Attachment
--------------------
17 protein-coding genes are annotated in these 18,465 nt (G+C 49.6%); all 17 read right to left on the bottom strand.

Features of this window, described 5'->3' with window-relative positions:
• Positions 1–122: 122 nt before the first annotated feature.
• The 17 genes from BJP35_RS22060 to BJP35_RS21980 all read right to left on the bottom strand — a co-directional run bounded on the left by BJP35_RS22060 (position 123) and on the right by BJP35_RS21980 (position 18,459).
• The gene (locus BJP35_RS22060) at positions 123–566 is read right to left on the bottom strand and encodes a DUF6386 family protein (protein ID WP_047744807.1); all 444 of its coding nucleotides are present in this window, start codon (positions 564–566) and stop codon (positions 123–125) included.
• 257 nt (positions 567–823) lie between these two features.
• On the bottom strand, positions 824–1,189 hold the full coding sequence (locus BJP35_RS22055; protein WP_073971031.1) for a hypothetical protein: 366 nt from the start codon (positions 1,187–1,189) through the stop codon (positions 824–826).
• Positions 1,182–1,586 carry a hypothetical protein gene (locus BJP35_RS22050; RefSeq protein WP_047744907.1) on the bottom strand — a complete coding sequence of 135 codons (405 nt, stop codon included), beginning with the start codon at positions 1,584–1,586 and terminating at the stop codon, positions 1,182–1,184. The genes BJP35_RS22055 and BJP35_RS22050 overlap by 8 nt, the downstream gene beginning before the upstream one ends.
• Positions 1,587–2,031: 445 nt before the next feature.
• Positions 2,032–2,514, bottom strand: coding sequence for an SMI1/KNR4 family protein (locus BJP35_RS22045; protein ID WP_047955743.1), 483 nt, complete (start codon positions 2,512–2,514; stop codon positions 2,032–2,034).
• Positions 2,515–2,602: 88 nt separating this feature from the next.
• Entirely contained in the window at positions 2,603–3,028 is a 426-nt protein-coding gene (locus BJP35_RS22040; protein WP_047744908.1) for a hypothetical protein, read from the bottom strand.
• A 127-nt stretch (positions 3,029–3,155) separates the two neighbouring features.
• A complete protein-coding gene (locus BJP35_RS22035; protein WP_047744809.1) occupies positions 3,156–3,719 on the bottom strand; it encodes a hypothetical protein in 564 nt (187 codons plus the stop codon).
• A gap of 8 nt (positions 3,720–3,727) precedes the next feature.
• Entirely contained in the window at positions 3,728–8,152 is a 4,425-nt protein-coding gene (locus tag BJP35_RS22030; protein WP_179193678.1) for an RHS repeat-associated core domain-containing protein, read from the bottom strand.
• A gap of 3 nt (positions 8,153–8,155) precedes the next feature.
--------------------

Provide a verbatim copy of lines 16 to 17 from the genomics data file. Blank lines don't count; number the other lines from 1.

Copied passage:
• Entirely contained in the window at positions 3,728–8,152 is a 4,425-nt protein-coding gene (locus tag BJP35_RS22030; protein WP_179193678.1) for an RHS repeat-associated core domain-containing protein, read from the bottom strand.
• A gap of 3 nt (positions 8,153–8,155) precedes the next feature.